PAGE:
Yom HaShoah: Remembering the Holocaust and heroism

Young people dressed in white and blue carry Israeli flags and walk down railroad tracks at Auschwitz-Birkenau

March of the Living participants. Photo courtesy of Wikimedia Commons

SUNSET SUNDAY, APRIL 23: An Israeli memorial for the 6 million Jewish deaths during the Holocaust is commemorated worldwide as Yom HaShoah, or Holocaust Remembrance Day. In Israel, state-sponsored and synagogue ceremonies, moments of silence and a March of the Living all paint the picture of this solemn observance.

Also known as “Holocaust and Heroism Remembrance Day” in English, Yom HaShoah has been defined, in recent decades, as having a scope broader than the millions of deaths at the hands of the Nazis and their allies. Today, those who mark this annual observance also remember the Jewish resistance during that era; they celebrate righteous acts in such dangerous times; and they emphasize the meaning of human dignity. (Learn more from the Jewish Virtual Library.)

Yom HaShoah was inaugurated in Israel in 1953, and by the next decade, a siren of silence filled the country’s streets for several minutes each year on the 27th of Nisan. No public entertainment is permitted on Yom HaShoah, and all radio and television programs focus on the day’s memorial.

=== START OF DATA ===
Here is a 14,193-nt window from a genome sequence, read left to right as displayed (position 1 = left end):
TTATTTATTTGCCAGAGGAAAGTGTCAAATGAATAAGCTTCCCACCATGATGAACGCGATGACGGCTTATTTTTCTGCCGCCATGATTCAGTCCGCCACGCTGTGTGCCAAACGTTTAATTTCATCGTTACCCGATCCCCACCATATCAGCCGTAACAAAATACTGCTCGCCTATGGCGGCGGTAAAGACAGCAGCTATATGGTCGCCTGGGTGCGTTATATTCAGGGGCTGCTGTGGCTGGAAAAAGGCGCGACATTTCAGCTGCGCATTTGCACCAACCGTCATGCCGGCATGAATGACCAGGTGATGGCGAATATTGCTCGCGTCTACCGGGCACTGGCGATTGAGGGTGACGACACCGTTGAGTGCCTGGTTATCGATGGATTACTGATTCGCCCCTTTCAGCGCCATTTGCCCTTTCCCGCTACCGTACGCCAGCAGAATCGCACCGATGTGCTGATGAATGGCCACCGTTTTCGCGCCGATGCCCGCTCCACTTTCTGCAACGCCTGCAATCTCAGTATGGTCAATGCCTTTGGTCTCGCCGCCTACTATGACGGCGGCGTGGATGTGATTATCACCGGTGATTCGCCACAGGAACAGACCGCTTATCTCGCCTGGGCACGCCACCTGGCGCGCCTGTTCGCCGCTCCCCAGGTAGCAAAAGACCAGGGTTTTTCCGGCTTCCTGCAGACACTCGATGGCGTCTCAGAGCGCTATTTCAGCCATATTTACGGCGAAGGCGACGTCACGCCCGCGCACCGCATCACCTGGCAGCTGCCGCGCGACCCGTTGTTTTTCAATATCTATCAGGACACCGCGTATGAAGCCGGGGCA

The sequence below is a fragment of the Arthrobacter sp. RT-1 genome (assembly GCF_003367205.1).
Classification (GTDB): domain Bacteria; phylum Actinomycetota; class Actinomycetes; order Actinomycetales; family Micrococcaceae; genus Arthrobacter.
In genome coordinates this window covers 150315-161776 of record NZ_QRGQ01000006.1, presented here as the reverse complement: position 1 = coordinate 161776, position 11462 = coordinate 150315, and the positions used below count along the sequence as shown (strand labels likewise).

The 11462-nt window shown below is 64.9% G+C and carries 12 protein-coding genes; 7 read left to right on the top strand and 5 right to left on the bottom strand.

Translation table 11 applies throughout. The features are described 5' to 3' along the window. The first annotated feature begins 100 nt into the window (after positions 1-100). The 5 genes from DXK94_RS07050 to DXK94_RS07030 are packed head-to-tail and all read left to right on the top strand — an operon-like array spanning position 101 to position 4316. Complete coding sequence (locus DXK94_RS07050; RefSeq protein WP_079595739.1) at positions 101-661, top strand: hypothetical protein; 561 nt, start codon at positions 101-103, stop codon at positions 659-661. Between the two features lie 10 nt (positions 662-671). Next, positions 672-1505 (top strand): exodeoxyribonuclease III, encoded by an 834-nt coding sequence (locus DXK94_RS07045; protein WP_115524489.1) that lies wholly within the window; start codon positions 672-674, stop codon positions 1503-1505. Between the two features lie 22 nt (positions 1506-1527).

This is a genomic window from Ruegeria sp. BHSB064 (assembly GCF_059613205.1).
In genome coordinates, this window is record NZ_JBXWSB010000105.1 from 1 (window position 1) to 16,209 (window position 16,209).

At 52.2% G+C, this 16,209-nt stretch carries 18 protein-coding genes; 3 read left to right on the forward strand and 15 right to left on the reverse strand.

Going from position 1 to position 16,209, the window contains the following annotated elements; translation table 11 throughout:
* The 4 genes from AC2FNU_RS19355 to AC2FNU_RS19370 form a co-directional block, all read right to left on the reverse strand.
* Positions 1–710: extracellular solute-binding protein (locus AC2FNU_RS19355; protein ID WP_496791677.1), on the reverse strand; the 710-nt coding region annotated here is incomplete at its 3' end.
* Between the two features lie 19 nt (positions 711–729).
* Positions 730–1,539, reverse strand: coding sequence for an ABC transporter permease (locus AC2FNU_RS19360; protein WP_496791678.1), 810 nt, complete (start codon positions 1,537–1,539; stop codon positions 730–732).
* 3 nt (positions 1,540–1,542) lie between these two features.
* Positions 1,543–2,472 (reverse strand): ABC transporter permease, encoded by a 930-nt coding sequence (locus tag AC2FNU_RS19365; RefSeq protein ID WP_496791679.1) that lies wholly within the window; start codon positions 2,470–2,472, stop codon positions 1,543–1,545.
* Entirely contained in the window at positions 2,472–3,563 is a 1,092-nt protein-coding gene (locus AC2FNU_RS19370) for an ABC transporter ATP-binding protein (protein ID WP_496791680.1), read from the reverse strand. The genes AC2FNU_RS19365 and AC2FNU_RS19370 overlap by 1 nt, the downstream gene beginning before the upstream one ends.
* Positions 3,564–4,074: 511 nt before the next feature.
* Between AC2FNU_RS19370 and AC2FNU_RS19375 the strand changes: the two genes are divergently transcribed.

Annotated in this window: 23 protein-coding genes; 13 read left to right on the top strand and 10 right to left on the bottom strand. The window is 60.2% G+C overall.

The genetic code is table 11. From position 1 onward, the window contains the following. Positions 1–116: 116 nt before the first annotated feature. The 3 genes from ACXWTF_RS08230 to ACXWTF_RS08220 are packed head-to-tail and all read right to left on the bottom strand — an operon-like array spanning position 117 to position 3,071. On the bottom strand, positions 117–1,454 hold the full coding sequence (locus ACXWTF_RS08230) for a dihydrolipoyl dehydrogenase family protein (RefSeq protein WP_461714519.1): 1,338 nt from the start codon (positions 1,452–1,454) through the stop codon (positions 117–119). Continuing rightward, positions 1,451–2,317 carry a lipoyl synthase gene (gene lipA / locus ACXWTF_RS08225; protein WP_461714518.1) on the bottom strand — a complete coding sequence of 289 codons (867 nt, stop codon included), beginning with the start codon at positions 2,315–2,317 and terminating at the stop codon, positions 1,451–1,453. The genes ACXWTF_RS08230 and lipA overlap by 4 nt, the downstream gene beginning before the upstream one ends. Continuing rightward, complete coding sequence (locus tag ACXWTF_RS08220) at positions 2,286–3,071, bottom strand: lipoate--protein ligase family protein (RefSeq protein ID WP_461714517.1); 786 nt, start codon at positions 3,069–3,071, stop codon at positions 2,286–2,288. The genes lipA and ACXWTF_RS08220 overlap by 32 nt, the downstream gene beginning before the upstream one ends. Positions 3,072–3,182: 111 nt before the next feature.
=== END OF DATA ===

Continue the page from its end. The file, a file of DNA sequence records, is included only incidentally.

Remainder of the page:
In 1953, Israeli Prime Minister David Ben-Gurion and Israeli President Yitzhak Ben-Zvi signed the proposal for Yom HaShoah, enacting it as law. In Israel, Yom HaShoah is a national memorial day. Flags are flown at half mast; sirens blare in the evening and the following morning; services are held at military bases, in schools and by various organizations. (Wikipedia has details.) Though no specific rituals are carried out on this day, memorial candles and prayers are common.

Each year, one of the major themes associated with Yom HaShoah is the commitment to never forget what happened in this horrific genocide. In the U.S., public schools that once ignored the Holocaust in standard lesson plans—began to include this chapter of history after major public efforts in the 1970s and 1980s. Holocaust memorials, including the national museum in Washington D.C., continued to open. But many who care about this issue are concerned that the message could be fading.

Given an increasing number of anti-Semitic incidents worldwide, over the past year, observances in 2017 take on an increased urgency that these memories continue to motivate actions in defense of human rights.

Print Friendly
Comments: (0)
Categories: Jewish

Tell Us What You Think

*